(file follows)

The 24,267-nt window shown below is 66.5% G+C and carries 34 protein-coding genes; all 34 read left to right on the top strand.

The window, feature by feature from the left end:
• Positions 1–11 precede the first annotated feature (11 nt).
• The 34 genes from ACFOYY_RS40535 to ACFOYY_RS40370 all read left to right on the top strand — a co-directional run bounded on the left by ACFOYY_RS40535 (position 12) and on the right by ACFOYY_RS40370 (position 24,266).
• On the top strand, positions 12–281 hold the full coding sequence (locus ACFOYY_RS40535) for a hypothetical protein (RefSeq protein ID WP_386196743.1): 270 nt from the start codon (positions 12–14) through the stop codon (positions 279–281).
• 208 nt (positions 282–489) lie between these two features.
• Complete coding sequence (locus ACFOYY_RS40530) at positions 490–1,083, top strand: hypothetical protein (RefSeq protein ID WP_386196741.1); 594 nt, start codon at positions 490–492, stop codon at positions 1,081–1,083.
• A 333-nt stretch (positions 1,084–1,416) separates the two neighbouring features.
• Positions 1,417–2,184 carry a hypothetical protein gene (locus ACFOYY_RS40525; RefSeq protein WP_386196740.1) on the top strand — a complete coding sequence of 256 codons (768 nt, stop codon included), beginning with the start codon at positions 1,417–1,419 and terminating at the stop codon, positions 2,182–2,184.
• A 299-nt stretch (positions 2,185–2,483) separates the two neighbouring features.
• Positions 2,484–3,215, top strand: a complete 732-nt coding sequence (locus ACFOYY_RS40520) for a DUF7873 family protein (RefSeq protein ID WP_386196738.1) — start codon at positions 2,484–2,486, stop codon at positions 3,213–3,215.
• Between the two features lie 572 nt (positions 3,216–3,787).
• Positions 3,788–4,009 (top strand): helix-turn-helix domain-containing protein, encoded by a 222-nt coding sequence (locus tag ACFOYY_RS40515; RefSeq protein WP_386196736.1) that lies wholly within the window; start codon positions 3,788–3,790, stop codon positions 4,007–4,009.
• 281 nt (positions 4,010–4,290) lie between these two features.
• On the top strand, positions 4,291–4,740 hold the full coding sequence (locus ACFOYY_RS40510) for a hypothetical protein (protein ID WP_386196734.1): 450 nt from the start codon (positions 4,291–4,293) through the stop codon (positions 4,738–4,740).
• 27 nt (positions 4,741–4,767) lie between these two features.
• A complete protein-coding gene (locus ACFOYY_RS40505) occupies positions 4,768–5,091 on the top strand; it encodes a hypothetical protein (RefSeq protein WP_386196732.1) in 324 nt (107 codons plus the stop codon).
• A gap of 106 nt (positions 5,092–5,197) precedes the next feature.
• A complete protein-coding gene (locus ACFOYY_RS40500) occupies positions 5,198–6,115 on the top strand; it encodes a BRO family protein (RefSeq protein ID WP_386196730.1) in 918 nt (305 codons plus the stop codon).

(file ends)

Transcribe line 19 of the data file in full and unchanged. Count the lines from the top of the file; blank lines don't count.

• A complete protein-coding gene (locus ACFOYY_RS40500) occupies positions 5,198–6,115 on the top strand; it encodes a BRO family protein (RefSeq protein ID WP_386196730.1) in 918 nt (305 codons plus the stop codon).